The arrival of Dooley resulted in a curiosity regarding if a scientific approach could better the team’s chances to win ballgames. Nearly filling an entire room at UGA’s Computer Center, an IBM 7094 computer was purchased by the university for around $3.5 million which, considering inflation, would equate to roughly $27 million today. Serving as a liaison of sorts between man and machine, Georgia’s head scout Frank Inman approached the center’s Dr. J.D. Williams, who developed a program which coded information into No. 94.

Scouting data from Inman was entered on a deck of “source cards” by Williams. The data primarily consisted of offensive and defensive play details like down and distance, formation, position on the field, etc., and obviously the plays' results. For each game in 1964, Georgia used the opposition’s play details from its previous four games. Taking about an hour to compute each game’s data, No. 94 compiled the information and then printed it out on “output sheets” for the coaches’ usage.

Although an opponent’s effort, spirit, and determination obviously could not be considered, nor if the Bulldogs happened to encounter new plays, No. 94 was able to reveal what was called “the complete picture” of every offensive and defensive play for that week’s opponent.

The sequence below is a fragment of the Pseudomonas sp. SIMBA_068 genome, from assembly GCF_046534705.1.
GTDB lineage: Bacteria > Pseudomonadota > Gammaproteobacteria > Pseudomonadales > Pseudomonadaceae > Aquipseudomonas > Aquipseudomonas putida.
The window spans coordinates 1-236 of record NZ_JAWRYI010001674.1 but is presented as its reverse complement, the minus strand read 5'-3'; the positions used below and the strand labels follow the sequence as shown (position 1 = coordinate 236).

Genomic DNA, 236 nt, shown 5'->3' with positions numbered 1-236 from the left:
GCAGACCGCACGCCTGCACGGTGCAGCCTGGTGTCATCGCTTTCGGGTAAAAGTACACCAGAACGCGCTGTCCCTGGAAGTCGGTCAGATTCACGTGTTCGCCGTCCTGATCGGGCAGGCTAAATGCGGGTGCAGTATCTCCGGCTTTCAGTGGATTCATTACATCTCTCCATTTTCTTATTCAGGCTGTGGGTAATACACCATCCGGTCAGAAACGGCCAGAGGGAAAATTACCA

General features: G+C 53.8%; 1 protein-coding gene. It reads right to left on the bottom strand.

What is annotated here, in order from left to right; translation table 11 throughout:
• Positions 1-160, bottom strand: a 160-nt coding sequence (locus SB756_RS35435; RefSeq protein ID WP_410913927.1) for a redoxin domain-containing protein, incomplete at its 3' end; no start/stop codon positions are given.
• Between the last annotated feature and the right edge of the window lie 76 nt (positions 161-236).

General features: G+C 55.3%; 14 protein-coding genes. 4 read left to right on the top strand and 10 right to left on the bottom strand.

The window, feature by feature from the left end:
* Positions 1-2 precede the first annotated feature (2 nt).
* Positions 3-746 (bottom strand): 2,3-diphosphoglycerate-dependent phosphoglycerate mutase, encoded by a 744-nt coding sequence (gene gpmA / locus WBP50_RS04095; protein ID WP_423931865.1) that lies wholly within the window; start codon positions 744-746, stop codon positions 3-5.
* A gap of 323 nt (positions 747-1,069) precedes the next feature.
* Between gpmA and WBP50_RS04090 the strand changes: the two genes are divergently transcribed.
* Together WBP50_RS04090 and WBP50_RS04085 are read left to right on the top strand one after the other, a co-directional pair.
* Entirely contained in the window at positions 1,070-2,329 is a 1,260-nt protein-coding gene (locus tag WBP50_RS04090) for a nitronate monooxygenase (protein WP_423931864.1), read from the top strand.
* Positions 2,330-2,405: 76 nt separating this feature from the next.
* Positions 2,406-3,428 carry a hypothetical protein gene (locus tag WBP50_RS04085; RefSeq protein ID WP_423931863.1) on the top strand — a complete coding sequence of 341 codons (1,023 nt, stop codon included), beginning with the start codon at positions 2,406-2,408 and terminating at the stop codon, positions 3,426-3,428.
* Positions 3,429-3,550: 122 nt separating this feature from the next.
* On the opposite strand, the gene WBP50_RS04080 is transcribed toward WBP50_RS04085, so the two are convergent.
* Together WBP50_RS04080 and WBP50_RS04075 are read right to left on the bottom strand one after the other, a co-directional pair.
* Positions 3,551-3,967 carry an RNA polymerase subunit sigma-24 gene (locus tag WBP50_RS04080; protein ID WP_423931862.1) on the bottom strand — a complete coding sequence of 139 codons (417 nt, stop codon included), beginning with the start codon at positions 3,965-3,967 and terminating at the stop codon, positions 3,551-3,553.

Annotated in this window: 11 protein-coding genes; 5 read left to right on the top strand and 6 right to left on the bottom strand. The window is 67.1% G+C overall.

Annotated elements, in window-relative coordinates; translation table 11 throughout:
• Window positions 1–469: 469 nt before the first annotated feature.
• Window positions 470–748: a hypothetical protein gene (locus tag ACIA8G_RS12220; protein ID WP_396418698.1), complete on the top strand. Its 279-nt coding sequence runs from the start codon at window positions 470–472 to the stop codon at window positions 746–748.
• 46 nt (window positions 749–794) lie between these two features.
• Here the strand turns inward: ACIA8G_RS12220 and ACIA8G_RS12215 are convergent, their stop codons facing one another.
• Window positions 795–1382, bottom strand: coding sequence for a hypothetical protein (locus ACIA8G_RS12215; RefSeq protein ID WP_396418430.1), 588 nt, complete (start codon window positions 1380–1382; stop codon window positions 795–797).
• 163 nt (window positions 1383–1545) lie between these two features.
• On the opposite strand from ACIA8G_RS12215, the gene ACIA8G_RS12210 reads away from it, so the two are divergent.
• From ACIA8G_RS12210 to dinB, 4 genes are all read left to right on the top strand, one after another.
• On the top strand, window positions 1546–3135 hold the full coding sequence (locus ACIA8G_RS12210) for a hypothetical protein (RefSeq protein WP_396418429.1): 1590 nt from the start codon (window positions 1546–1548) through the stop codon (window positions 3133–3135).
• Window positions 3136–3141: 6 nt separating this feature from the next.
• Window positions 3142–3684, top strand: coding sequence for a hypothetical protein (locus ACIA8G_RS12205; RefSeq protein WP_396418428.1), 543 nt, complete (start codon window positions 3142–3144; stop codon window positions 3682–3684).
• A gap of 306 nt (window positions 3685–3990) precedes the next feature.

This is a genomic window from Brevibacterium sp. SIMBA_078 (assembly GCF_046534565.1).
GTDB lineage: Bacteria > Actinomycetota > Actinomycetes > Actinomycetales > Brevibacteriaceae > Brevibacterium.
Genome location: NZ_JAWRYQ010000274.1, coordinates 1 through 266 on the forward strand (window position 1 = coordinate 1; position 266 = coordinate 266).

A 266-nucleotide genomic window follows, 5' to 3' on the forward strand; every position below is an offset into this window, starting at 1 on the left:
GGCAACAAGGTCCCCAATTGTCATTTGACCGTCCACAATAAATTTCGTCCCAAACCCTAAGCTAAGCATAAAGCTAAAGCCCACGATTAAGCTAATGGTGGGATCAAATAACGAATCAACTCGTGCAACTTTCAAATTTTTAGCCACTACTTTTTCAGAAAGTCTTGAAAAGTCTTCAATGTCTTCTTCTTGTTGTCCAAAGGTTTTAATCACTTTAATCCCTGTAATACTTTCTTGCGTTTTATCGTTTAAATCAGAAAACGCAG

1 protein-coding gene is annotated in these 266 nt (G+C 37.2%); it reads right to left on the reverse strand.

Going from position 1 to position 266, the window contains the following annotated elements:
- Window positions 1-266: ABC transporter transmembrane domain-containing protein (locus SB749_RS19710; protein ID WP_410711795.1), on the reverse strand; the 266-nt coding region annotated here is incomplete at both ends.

I did some research and found that from 1961 to 1963, or before the computer, Georgia’s .400 winning percentage ranked tied for 98th of the then-135 Division I college football teams. With No. 94 assisting the program, the Bulldogs recorded from 1964 through 1968 a 38-13-3 mark, or a .731 winning percentage—the 13th-best winning percentage in college football, which ranked second in the SEC only behind mighty Alabama. Georgia would not achieve a higher winning percentage over a period of five years until 1978-1982.

However, seemingly out of the blue, the Bulldogs promptly followed their extraordinary turnaround by finishing 5-5-1 in 1969, and then another .500 season at 5-5 in 1970, begging the question: What the heck happened?  

There are a number of theories as the reason for Georgia’s sudden two-season setback following its five-season success. For one, understanding technology develops so rapidly, doesn’t it always seem like when a new computer is purchased, in almost no time, it already seems outdated?

Well, by the late 1960s, IBM’s 7000s had become obsolete and were replaced by the company’s System/360 model. In other words, number 94, the presence which played a major role in turning around the Georgia football program in the mid-1960s, had run out of eligibility, so to speak, by the end of the decade.

December 4, 2015

What Kirby would have in common...